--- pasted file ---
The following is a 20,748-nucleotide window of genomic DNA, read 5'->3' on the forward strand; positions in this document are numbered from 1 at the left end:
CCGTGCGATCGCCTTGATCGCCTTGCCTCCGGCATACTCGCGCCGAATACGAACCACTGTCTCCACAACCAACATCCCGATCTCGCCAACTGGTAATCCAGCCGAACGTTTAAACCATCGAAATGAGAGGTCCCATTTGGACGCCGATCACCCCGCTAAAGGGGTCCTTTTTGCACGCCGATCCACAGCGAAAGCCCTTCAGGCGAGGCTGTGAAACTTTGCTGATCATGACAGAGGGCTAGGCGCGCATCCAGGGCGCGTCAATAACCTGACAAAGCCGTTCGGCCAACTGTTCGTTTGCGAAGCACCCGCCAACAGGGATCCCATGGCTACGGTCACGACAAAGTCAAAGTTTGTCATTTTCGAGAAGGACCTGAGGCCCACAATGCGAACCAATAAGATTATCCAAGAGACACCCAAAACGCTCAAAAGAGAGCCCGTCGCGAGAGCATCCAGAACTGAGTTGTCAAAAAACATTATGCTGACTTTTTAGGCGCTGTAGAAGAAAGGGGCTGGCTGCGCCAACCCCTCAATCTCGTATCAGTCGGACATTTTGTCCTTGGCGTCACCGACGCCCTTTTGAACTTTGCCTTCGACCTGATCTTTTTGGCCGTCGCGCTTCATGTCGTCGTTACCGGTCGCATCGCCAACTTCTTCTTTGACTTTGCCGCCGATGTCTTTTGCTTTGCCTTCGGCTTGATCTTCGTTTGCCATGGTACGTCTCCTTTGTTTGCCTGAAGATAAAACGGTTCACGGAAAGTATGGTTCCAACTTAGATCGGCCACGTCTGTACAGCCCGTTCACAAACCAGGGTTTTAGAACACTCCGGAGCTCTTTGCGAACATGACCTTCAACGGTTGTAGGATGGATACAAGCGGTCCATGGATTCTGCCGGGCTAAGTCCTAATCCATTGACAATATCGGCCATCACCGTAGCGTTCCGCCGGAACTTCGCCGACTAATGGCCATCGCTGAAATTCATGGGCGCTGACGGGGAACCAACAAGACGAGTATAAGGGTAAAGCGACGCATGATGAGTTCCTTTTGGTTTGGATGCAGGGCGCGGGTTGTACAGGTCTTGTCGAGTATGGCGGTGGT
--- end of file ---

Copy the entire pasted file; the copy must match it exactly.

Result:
The following is a 20,748-nucleotide window of genomic DNA, read 5'->3' on the forward strand; positions in this document are numbered from 1 at the left end:
CCGTGCGATCGCCTTGATCGCCTTGCCTCCGGCATACTCGCGCCGAATACGAACCACTGTCTCCACAACCAACATCCCGATCTCGCCAACTGGTAATCCAGCCGAACGTTTAAACCATCGAAATGAGAGGTCCCATTTGGACGCCGATCACCCCGCTAAAGGGGTCCTTTTTGCACGCCGATCCACAGCGAAAGCCCTTCAGGCGAGGCTGTGAAACTTTGCTGATCATGACAGAGGGCTAGGCGCGCATCCAGGGCGCGTCAATAACCTGACAAAGCCGTTCGGCCAACTGTTCGTTTGCGAAGCACCCGCCAACAGGGATCCCATGGCTACGGTCACGACAAAGTCAAAGTTTGTCATTTTCGAGAAGGACCTGAGGCCCACAATGCGAACCAATAAGATTATCCAAGAGACACCCAAAACGCTCAAAAGAGAGCCCGTCGCGAGAGCATCCAGAACTGAGTTGTCAAAAAACATTATGCTGACTTTTTAGGCGCTGTAGAAGAAAGGGGCTGGCTGCGCCAACCCCTCAATCTCGTATCAGTCGGACATTTTGTCCTTGGCGTCACCGACGCCCTTTTGAACTTTGCCTTCGACCTGATCTTTTTGGCCGTCGCGCTTCATGTCGTCGTTACCGGTCGCATCGCCAACTTCTTCTTTGACTTTGCCGCCGATGTCTTTTGCTTTGCCTTCGGCTTGATCTTCGTTTGCCATGGTACGTCTCCTTTGTTTGCCTGAAGATAAAACGGTTCACGGAAAGTATGGTTCCAACTTAGATCGGCCACGTCTGTACAGCCCGTTCACAAACCAGGGTTTTAGAACACTCCGGAGCTCTTTGCGAACATGACCTTCAACGGTTGTAGGATGGATACAAGCGGTCCATGGATTCTGCCGGGCTAAGTCCTAATCCATTGACAATATCGGCCATCACCGTAGCGTTCCGCCGGAACTTCGCCGACTAATGGCCATCGCTGAAATTCATGGGCGCTGACGGGGAACCAACAAGACGAGTATAAGGGTAAAGCGACGCATGATGAGTTCCTTTTGGTTTGGATGCAGGGCGCGGGTTGTACAGGTCTTGTCGAGTATGGCGGTGGT